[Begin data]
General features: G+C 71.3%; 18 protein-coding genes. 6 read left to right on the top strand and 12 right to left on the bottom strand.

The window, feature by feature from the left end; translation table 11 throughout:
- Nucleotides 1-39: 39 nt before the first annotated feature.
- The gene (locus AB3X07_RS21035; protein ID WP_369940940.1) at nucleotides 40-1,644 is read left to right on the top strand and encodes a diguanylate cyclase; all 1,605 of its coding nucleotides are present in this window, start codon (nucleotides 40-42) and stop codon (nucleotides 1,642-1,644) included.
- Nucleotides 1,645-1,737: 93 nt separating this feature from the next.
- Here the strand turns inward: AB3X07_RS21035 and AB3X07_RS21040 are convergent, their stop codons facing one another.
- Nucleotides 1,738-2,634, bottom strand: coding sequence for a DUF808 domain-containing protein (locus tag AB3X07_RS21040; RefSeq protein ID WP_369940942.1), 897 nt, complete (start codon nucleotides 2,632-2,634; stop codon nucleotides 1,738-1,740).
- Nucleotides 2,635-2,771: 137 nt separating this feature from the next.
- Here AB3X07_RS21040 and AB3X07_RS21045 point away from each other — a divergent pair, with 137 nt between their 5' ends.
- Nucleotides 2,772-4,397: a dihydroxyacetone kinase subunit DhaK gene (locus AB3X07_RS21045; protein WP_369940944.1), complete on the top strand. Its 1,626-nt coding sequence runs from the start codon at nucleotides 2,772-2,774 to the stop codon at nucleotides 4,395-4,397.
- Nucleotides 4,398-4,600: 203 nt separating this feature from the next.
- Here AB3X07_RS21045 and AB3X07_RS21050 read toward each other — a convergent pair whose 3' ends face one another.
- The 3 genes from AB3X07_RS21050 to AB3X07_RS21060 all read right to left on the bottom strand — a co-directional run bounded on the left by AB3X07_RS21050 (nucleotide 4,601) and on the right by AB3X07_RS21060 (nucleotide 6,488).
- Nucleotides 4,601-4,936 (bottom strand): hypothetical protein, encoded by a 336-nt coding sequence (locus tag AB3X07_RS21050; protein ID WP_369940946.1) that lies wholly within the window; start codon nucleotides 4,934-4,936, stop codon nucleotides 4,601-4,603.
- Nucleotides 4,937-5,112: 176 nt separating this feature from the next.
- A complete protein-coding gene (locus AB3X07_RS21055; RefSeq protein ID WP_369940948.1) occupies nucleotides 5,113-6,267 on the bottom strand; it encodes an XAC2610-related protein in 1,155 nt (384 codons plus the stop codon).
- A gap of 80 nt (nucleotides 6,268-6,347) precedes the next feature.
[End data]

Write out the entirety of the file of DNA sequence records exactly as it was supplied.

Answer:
General features: G+C 71.3%; 18 protein-coding genes. 6 read left to right on the top strand and 12 right to left on the bottom strand.

The window, feature by feature from the left end; translation table 11 throughout:
- Nucleotides 1-39: 39 nt before the first annotated feature.
- The gene (locus AB3X07_RS21035; protein ID WP_369940940.1) at nucleotides 40-1,644 is read left to right on the top strand and encodes a diguanylate cyclase; all 1,605 of its coding nucleotides are present in this window, start codon (nucleotides 40-42) and stop codon (nucleotides 1,642-1,644) included.
- Nucleotides 1,645-1,737: 93 nt separating this feature from the next.
- Here the strand turns inward: AB3X07_RS21035 and AB3X07_RS21040 are convergent, their stop codons facing one another.
- Nucleotides 1,738-2,634, bottom strand: coding sequence for a DUF808 domain-containing protein (locus tag AB3X07_RS21040; RefSeq protein ID WP_369940942.1), 897 nt, complete (start codon nucleotides 2,632-2,634; stop codon nucleotides 1,738-1,740).
- Nucleotides 2,635-2,771: 137 nt separating this feature from the next.
- Here AB3X07_RS21040 and AB3X07_RS21045 point away from each other — a divergent pair, with 137 nt between their 5' ends.
- Nucleotides 2,772-4,397: a dihydroxyacetone kinase subunit DhaK gene (locus AB3X07_RS21045; protein WP_369940944.1), complete on the top strand. Its 1,626-nt coding sequence runs from the start codon at nucleotides 2,772-2,774 to the stop codon at nucleotides 4,395-4,397.
- Nucleotides 4,398-4,600: 203 nt separating this feature from the next.
- Here AB3X07_RS21045 and AB3X07_RS21050 read toward each other — a convergent pair whose 3' ends face one another.
- The 3 genes from AB3X07_RS21050 to AB3X07_RS21060 all read right to left on the bottom strand — a co-directional run bounded on the left by AB3X07_RS21050 (nucleotide 4,601) and on the right by AB3X07_RS21060 (nucleotide 6,488).
- Nucleotides 4,601-4,936 (bottom strand): hypothetical protein, encoded by a 336-nt coding sequence (locus tag AB3X07_RS21050; protein ID WP_369940946.1) that lies wholly within the window; start codon nucleotides 4,934-4,936, stop codon nucleotides 4,601-4,603.
- Nucleotides 4,937-5,112: 176 nt separating this feature from the next.
- A complete protein-coding gene (locus AB3X07_RS21055; RefSeq protein ID WP_369940948.1) occupies nucleotides 5,113-6,267 on the bottom strand; it encodes an XAC2610-related protein in 1,155 nt (384 codons plus the stop codon).
- A gap of 80 nt (nucleotides 6,268-6,347) precedes the next feature.